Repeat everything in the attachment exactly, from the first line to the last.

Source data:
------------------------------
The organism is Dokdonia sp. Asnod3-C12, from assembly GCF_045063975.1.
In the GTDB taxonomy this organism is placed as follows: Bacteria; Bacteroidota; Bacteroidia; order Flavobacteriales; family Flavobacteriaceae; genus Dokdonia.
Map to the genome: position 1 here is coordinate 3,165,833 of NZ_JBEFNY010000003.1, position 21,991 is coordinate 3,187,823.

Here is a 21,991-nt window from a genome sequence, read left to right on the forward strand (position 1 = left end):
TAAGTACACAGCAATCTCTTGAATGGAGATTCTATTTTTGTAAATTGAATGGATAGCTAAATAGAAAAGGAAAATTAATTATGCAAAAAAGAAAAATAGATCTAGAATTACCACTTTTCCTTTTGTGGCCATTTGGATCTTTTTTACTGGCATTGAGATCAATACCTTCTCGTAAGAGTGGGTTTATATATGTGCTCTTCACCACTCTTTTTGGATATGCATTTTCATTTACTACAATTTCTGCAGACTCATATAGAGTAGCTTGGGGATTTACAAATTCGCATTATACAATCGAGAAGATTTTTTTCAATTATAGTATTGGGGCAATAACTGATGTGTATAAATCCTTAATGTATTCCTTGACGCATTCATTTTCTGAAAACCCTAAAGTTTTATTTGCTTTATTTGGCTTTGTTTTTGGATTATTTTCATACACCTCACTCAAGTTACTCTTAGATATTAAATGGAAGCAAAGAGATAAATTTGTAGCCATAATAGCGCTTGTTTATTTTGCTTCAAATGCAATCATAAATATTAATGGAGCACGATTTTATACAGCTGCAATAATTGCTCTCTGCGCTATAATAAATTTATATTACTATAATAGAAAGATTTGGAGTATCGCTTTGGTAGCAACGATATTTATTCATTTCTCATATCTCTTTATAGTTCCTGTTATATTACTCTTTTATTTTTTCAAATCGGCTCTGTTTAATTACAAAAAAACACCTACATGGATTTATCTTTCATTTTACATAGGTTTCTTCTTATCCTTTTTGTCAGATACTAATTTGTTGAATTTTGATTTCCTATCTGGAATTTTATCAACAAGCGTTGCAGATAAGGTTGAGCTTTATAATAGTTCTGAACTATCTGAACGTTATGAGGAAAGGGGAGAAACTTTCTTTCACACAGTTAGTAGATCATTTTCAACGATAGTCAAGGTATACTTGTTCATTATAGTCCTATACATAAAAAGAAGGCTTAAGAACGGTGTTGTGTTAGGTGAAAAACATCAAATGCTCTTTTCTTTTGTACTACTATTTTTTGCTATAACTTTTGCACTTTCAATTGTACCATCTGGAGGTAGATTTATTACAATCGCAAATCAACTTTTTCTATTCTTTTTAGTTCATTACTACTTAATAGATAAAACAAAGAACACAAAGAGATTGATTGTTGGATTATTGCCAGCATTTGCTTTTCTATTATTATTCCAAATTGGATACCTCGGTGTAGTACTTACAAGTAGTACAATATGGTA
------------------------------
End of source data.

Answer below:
The organism is Dokdonia sp. Asnod3-C12, from assembly GCF_045063975.1.
In the GTDB taxonomy this organism is placed as follows: Bacteria; Bacteroidota; Bacteroidia; order Flavobacteriales; family Flavobacteriaceae; genus Dokdonia.
Map to the genome: position 1 here is coordinate 3,165,833 of NZ_JBEFNY010000003.1, position 21,991 is coordinate 3,187,823.

Here is a 21,991-nt window from a genome sequence, read left to right on the forward strand (position 1 = left end):
TAAGTACACAGCAATCTCTTGAATGGAGATTCTATTTTTGTAAATTGAATGGATAGCTAAATAGAAAAGGAAAATTAATTATGCAAAAAAGAAAAATAGATCTAGAATTACCACTTTTCCTTTTGTGGCCATTTGGATCTTTTTTACTGGCATTGAGATCAATACCTTCTCGTAAGAGTGGGTTTATATATGTGCTCTTCACCACTCTTTTTGGATATGCATTTTCATTTACTACAATTTCTGCAGACTCATATAGAGTAGCTTGGGGATTTACAAATTCGCATTATACAATCGAGAAGATTTTTTTCAATTATAGTATTGGGGCAATAACTGATGTGTATAAATCCTTAATGTATTCCTTGACGCATTCATTTTCTGAAAACCCTAAAGTTTTATTTGCTTTATTTGGCTTTGTTTTTGGATTATTTTCATACACCTCACTCAAGTTACTCTTAGATATTAAATGGAAGCAAAGAGATAAATTTGTAGCCATAATAGCGCTTGTTTATTTTGCTTCAAATGCAATCATAAATATTAATGGAGCACGATTTTATACAGCTGCAATAATTGCTCTCTGCGCTATAATAAATTTATATTACTATAATAGAAAGATTTGGAGTATCGCTTTGGTAGCAACGATATTTATTCATTTCTCATATCTCTTTATAGTTCCTGTTATATTACTCTTTTATTTTTTCAAATCGGCTCTGTTTAATTACAAAAAAACACCTACATGGATTTATCTTTCATTTTACATAGGTTTCTTCTTATCCTTTTTGTCAGATACTAATTTGTTGAATTTTGATTTCCTATCTGGAATTTTATCAACAAGCGTTGCAGATAAGGTTGAGCTTTATAATAGTTCTGAACTATCTGAACGTTATGAGGAAAGGGGAGAAACTTTCTTTCACACAGTTAGTAGATCATTTTCAACGATAGTCAAGGTATACTTGTTCATTATAGTCCTATACATAAAAAGAAGGCTTAAGAACGGTGTTGTGTTAGGTGAAAAACATCAAATGCTCTTTTCTTTTGTACTACTATTTTTTGCTATAACTTTTGCACTTTCAATTGTACCATCTGGAGGTAGATTTATTACAATCGCAAATCAACTTTTTCTATTCTTTTTAGTTCATTACTACTTAATAGATAAAACAAAGAACACAAAGAGATTGATTGTTGGATTATTGCCAGCATTTGCTTTTCTATTATTATTCCAAATTGGATACCTCGGTGTAGTACTTACAAGTAGTACAATATGGTA